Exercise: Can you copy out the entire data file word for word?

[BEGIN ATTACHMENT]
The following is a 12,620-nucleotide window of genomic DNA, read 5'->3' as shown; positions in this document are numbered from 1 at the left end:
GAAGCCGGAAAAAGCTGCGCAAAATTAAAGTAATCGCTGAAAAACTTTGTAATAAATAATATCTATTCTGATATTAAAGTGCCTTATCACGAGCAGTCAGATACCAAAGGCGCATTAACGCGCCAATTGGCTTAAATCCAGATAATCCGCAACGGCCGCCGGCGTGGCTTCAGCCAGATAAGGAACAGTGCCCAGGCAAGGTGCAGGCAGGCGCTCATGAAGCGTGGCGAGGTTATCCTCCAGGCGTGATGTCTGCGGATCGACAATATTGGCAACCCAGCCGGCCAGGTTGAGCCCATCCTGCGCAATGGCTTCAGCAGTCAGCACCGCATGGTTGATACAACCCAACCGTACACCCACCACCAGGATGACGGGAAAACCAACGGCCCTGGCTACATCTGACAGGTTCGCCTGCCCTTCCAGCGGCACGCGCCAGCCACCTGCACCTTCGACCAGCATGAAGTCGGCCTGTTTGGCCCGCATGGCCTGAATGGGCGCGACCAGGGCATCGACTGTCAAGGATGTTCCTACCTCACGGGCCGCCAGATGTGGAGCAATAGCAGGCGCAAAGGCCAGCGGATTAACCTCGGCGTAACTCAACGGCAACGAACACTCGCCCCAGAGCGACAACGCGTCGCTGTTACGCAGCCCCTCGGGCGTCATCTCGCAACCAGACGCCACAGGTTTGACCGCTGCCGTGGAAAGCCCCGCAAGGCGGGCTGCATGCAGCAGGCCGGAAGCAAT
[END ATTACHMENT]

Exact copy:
The following is a 12,620-nucleotide window of genomic DNA, read 5'->3' as shown; positions in this document are numbered from 1 at the left end:
GAAGCCGGAAAAAGCTGCGCAAAATTAAAGTAATCGCTGAAAAACTTTGTAATAAATAATATCTATTCTGATATTAAAGTGCCTTATCACGAGCAGTCAGATACCAAAGGCGCATTAACGCGCCAATTGGCTTAAATCCAGATAATCCGCAACGGCCGCCGGCGTGGCTTCAGCCAGATAAGGAACAGTGCCCAGGCAAGGTGCAGGCAGGCGCTCATGAAGCGTGGCGAGGTTATCCTCCAGGCGTGATGTCTGCGGATCGACAATATTGGCAACCCAGCCGGCCAGGTTGAGCCCATCCTGCGCAATGGCTTCAGCAGTCAGCACCGCATGGTTGATACAACCCAACCGTACACCCACCACCAGGATGACGGGAAAACCAACGGCCCTGGCTACATCTGACAGGTTCGCCTGCCCTTCCAGCGGCACGCGCCAGCCACCTGCACCTTCGACCAGCATGAAGTCGGCCTGTTTGGCCCGCATGGCCTGAATGGGCGCGACCAGGGCATCGACTGTCAAGGATGTTCCTACCTCACGGGCCGCCAGATGTGGAGCAATAGCAGGCGCAAAGGCCAGCGGATTAACCTCGGCGTAACTCAACGGCAACGAACACTCGCCCCAGAGCGACAACGCGTCGCTGTTACGCAGCCCCTCGGGCGTCATCTCGCAACCAGACGCCACAGGTTTGACCGCTGCCGTGGAAAGCCCCGCAAGGCGGGCTGCATGCAGCAGGCCGGAAGCAAT